December 14th, 2009

Five Elastic Years of


On the occasion of the recent fifth birthday of blog, your premier source for fresh projects from visualization and information aesthetics, I made a custom adaptation of the elastic lists principle for the – up to now – 1950 posts of the site. Try it out, and read more about it here.

Happy birthday infosthetics!

December 7th, 2009

Living with information: videos

Finally, the videos from our “Living with information” workshop are up. Find below my two favorites: Andrew Vande Moere for the best stories and Paolo Ciuccarelli for the most beautiful slides ever. Enjoy!

Andrew Vande Moere from FHP Interface Design on Vimeo.

Paolo Ciuccarelli from FHP Interface Design on Vimeo.

Find the whole album here.

September 24th, 2009

Dynamic Taxonomies and Faceted Search:
UI design


I contributed to the user interface design chapter in the recent Springer book “Dynamic Taxonomies and Faceted Search – Theory, Practice, and Experience” (online version) edited by Giovanni Maria Sacco and Yannis Tzitzikas. Based on a definition of core principles and challenges, the chapter presents a taxonomy of navigation modes observed in existing applications. On that basis, design patterns for enabling these navigation modes in user interfaces as well as extensions and related approaches are discussed. The chapter closes with a section on personalizing faceted search.

The book itself covers a wide range of topics and current research questions related to Dynamic Taxonomies and Faceted Search from an academic point of view.

You can find a pre-print version of the User Interface Design chapter here. Thanks also to my co–authors Sébastian Ferré, Saverio Perugini, Jonathan Koren and Yi Zhang!

September 21st, 2009

Symposium: Living with information

I am excited to announce the following symposium at FH Potsdam:


The symposium »Living with Information: Architecture and Visualization« (October 16 , 2009 at FH Potsdam) will juxtapose experiences and results from the MACE project with thoughts and design approaches from practitioners in the fields of design, architecture and technology. Guided by five central questions, we will explore future trends in information visualization, the relationship of visualization tools and creativity plus issues like information over- and underload.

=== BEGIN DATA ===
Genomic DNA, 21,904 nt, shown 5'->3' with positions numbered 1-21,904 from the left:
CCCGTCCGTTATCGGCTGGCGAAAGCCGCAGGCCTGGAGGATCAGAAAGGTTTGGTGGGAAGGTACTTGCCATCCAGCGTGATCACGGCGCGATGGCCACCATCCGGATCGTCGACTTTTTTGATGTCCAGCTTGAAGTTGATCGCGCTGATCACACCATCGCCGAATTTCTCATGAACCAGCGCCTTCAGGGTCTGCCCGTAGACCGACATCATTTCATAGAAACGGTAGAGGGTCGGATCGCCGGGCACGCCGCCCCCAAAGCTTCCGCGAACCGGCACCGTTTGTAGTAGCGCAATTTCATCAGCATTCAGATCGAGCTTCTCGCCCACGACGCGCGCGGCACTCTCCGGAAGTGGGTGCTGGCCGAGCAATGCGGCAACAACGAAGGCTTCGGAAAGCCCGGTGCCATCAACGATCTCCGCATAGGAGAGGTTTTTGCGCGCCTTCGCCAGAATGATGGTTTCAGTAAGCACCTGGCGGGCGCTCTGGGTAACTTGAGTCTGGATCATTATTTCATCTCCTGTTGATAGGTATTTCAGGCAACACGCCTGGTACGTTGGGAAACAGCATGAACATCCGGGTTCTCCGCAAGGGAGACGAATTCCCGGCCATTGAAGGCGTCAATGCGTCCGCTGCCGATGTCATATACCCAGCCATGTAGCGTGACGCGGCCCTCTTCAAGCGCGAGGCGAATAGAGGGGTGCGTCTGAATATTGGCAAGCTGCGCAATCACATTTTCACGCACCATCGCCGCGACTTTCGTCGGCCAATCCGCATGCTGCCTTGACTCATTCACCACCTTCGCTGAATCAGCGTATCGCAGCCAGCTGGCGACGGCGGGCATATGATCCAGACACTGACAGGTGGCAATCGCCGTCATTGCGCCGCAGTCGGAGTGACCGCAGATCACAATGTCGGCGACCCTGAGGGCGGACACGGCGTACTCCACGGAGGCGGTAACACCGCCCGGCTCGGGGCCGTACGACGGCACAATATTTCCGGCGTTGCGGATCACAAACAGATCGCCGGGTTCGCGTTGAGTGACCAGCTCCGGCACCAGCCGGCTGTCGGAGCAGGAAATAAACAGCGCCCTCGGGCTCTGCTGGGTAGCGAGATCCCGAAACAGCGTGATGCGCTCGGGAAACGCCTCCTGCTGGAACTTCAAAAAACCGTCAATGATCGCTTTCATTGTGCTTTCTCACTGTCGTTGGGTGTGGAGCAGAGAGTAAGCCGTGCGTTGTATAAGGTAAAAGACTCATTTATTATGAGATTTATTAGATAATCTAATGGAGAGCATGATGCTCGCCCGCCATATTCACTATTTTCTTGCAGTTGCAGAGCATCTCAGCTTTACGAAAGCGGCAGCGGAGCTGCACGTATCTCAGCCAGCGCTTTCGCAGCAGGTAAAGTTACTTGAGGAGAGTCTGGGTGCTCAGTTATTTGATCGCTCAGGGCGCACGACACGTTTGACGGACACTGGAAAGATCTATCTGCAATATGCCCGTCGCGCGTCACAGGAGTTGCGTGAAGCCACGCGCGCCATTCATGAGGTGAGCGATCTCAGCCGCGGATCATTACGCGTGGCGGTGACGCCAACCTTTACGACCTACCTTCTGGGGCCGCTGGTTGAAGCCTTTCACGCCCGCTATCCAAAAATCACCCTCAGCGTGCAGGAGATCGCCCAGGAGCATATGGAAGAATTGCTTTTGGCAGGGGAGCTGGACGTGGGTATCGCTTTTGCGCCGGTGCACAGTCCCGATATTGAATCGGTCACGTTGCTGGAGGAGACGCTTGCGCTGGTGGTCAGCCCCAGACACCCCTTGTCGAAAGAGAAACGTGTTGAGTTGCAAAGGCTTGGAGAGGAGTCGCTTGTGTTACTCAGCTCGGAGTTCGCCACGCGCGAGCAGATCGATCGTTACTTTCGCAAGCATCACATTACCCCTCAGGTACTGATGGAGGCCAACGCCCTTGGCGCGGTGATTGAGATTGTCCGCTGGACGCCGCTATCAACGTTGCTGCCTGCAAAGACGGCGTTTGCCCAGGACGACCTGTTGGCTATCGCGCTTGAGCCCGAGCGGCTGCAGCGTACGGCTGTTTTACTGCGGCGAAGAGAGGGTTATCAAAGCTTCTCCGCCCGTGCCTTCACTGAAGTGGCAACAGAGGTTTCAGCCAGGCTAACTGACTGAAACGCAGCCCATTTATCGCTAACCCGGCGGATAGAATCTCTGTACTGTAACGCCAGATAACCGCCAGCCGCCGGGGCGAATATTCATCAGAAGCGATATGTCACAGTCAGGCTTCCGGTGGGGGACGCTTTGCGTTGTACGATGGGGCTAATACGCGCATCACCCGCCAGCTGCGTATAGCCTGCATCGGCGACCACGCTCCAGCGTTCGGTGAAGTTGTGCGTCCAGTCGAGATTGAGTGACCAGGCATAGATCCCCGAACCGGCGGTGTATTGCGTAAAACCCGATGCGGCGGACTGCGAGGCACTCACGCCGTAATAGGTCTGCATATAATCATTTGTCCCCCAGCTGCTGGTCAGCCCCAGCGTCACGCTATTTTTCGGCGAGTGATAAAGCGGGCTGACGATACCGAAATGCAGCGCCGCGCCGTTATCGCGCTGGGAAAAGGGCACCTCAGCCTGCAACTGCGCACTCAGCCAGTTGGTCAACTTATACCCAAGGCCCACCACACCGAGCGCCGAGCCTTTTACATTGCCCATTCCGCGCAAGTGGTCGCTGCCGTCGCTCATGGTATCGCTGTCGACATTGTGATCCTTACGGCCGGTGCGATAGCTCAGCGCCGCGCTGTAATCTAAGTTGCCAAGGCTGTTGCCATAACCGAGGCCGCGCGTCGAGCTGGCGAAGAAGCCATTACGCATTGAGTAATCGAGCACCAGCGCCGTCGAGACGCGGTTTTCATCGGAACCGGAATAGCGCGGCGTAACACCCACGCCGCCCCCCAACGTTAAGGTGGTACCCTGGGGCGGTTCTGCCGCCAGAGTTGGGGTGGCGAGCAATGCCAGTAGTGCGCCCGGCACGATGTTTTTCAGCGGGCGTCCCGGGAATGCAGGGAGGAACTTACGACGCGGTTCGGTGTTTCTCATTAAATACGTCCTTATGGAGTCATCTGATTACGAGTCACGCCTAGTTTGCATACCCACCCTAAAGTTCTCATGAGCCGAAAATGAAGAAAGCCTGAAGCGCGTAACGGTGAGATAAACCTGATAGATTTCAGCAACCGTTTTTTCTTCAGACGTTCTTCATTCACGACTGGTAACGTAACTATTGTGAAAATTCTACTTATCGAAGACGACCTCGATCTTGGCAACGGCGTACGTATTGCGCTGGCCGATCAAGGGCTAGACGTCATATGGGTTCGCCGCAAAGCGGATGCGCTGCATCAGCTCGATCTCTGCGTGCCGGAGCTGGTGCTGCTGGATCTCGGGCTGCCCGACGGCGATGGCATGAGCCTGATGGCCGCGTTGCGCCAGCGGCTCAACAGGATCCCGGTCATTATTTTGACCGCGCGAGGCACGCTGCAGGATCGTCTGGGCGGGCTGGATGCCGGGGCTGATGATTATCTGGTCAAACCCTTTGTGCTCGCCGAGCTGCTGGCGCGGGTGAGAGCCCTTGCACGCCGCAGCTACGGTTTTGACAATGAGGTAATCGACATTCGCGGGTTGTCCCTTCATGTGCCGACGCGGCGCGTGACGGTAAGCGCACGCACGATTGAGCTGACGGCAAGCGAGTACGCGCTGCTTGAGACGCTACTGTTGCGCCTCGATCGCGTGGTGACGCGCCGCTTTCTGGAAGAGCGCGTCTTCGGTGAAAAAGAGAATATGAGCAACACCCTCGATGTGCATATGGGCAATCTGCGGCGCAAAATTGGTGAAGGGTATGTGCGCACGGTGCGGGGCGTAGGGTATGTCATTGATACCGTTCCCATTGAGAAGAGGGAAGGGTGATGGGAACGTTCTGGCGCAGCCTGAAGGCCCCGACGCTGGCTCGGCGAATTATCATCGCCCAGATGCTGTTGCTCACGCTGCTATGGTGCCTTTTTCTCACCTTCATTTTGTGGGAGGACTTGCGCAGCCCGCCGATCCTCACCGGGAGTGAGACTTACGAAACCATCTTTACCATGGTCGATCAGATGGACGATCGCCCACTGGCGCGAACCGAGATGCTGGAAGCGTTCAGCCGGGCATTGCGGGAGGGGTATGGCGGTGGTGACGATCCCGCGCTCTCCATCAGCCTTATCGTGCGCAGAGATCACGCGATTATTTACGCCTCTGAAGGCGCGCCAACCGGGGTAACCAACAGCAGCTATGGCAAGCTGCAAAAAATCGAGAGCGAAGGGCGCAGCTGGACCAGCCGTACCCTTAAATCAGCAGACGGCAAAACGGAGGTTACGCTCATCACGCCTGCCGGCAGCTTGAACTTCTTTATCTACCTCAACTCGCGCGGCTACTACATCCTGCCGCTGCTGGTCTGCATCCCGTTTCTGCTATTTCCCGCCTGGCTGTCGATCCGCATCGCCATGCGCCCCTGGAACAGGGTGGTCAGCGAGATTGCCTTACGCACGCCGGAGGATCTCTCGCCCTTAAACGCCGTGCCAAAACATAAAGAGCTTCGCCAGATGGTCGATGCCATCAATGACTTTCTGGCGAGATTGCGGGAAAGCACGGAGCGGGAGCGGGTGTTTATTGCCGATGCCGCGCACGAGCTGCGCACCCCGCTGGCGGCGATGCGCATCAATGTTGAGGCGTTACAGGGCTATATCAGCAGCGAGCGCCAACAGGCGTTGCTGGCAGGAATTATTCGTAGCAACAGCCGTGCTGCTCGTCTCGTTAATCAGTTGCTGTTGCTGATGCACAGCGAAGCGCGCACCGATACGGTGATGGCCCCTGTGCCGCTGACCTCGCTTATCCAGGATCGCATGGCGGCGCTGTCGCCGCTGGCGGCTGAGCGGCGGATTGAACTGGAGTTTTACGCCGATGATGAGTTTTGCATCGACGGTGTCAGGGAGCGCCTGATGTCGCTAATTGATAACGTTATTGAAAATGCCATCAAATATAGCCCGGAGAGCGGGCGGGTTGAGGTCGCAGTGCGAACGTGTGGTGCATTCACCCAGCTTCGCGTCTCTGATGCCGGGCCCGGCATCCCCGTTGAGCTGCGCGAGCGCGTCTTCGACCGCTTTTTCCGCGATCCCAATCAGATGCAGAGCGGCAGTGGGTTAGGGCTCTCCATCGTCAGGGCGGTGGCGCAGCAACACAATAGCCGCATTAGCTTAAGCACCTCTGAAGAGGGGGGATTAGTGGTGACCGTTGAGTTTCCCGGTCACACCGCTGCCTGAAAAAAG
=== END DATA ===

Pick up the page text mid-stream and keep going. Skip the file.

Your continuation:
I am really looking forward to the unique speaker combination we put together:

In addition, Prof. Boris Müller and I will provide a rear-mirror view and outlook of our activities related to the MACE project… A wide spectrum, but hopefully all held together by the central issue of the workshop and the five questions we prepared for the speakers.

Hope to see you there – register soon – space is limited!

On a related note, the Potsdam–based W3C office opens on the day before, which should be quite interesting, too.

September 3rd, 2009

Neuroscience infoporn

This month’s WIRED UK magazine features a remix of one of the well-formed.eigenfactor visualizations in their infoporn section.

Together with my colleagues in Seattle and Umea, I modified the “change over time” visualization to tell a specific story: The formation of neuroscience as a field of its own right over the last decade. Originally scattered across related disciplines (such as medicine, molecular and cell biology or neurology), the neuroscientific journals start to define a niche of their own, reflected in the dense cluster emerging in 2005.


Download a larger version with full explanatory text here: png (1MB) pdf (4MB)

And here is some more in depth info: → read more

September 2nd, 2009

X by Y

Here’s a new project of mine: x-by-y-480